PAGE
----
Race Weekend Central

Did You Notice?: Kyle Larson Reaching NASCAR Hall of Fame Territory

Did You Notice? … All these extra invites handed out to NASCAR’s 75 Greatest Drivers the past few weeks?

We’ve seen names from Greg Biffle to Sterling Marlin pop up, eager to accept their status among the sport’s elite.

You may not have noticed Kyle Larson has already joined them, as of last week.

I don’t think he’s on the bottom end of that list of 75 either. Larson’s victory at Martinsville Speedway was the 21st of his Cup career, tying him for 38th on the all-time list. Larson is on pace to top the series in laps led for the second time in three years; he’s projected to lead 1,872 at his current pace.

See also
Waid's World: Martinsville’s Boss Guaranteed His Cup Races Were 500 Laps

Since joining Hendrick Motorsports, Larson has now won 15 times in 81 starts running the No. 5 Chevrolet, an impressive 18.5% win percentage.

Should those stats continue to hold, it would project another five victories, minimum, for Larson in the remaining 27 races this season. And the way HMS is running as a whole, with limited changes expected to even out the Next Gen field during 2023 … could that total inch even higher?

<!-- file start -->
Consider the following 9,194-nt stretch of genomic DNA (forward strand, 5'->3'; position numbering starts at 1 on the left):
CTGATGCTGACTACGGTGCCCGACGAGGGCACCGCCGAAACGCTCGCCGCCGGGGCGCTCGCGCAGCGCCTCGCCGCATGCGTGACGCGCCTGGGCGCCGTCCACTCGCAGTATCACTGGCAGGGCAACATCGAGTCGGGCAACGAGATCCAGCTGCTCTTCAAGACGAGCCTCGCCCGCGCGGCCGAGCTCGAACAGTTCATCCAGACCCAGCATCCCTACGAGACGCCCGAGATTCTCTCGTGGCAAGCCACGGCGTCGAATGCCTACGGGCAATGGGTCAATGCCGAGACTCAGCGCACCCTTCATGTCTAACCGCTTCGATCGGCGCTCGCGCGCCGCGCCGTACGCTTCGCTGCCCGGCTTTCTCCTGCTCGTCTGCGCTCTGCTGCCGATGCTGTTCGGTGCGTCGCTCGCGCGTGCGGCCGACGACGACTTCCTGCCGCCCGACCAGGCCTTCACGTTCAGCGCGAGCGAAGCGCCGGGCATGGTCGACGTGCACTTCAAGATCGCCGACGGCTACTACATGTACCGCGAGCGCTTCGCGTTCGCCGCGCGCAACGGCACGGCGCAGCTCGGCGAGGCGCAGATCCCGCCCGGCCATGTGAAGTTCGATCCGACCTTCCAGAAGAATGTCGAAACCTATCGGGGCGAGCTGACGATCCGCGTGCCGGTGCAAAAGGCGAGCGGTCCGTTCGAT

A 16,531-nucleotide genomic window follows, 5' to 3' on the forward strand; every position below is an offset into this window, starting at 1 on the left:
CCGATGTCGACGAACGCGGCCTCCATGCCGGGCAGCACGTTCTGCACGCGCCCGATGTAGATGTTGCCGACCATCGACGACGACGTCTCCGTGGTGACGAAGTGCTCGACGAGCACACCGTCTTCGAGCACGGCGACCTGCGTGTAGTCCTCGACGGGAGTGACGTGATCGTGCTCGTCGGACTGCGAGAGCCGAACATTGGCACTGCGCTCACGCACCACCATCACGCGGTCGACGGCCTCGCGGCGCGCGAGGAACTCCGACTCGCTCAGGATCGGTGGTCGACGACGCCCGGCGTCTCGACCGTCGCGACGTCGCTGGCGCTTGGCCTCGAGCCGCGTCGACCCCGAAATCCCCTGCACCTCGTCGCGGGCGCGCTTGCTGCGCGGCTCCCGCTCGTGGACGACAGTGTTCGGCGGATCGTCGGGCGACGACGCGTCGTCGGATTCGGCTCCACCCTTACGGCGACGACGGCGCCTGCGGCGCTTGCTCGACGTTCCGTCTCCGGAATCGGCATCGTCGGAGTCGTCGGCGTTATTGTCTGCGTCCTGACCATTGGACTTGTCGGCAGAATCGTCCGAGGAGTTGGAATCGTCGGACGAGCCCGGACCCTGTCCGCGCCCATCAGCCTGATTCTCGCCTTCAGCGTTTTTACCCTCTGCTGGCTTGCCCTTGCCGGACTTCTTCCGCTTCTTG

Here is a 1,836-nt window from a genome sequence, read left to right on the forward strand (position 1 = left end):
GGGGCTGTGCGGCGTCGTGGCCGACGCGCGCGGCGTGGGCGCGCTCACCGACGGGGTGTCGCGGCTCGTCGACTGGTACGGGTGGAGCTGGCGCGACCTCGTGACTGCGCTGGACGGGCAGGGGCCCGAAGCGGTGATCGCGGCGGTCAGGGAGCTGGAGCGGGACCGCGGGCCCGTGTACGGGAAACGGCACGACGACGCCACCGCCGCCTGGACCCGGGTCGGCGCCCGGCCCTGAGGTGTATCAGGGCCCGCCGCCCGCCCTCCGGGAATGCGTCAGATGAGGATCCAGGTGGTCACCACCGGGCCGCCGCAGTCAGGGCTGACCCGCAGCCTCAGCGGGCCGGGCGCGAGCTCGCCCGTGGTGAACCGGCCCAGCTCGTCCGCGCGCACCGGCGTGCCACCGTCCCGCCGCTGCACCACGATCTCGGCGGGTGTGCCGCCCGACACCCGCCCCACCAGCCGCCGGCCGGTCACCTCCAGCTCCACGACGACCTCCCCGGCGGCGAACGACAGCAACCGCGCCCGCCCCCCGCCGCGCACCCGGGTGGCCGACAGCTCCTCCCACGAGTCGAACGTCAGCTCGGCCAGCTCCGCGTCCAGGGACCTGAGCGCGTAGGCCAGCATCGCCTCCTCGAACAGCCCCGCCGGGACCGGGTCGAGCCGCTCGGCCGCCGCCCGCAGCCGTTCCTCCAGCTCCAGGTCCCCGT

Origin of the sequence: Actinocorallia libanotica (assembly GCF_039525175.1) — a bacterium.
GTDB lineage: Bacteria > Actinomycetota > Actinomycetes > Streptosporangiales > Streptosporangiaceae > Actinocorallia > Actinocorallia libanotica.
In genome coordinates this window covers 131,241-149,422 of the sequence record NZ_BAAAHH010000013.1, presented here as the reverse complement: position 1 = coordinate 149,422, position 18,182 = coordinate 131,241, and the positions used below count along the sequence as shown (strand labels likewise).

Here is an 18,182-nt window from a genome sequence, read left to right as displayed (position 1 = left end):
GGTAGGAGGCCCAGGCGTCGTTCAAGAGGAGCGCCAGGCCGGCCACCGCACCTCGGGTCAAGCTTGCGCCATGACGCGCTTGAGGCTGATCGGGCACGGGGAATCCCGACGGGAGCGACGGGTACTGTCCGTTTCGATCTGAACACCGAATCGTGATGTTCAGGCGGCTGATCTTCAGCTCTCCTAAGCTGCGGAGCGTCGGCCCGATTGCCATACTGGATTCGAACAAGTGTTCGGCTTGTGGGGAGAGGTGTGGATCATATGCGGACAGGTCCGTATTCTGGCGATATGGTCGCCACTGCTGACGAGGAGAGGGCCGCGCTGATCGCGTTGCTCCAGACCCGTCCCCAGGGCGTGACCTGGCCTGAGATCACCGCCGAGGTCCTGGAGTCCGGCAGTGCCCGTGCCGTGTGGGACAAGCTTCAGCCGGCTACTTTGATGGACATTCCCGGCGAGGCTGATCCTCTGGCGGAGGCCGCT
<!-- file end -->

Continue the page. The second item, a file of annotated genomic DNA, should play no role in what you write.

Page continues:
“I think we’re honestly close to as good or just as good as we were in 2021,” Larson said, a year in which he won 10 races en route to the NASCAR Cup Series championship. “I think in the races that we’ve finished and executed well, I think it’s shown. We’ve been up front in every race. We’ve challenged for wins. We’ve shown that we’ve had winning speed at every single race.”

So let’s play this theory out for a minute. Say Larson does reach double-digit victories this year. That would give him 29, good for 30th on the all-time list while passing names like Carl Edwards, Terry Labonte and Dale Earnhardt Jr.

Keep in mind Larson turns just 31 years old in July. At that age, Jimmie Johnson hadn’t yet won his first Cup championship. But everyone knows what happened during the five years after that … 35 victories and five straight Cup championships from his age-31 season of 2006 through 2010.

Heading into that 2006 season, Johnson had 18 total victories at age 30. Larson was one ahead of him at 19 at the start of this year.

Where did Johnson end up? Sixth on the all-time list with 83 victories. It’s the type of trajectory you can see Larson heading toward if two things tilt his way.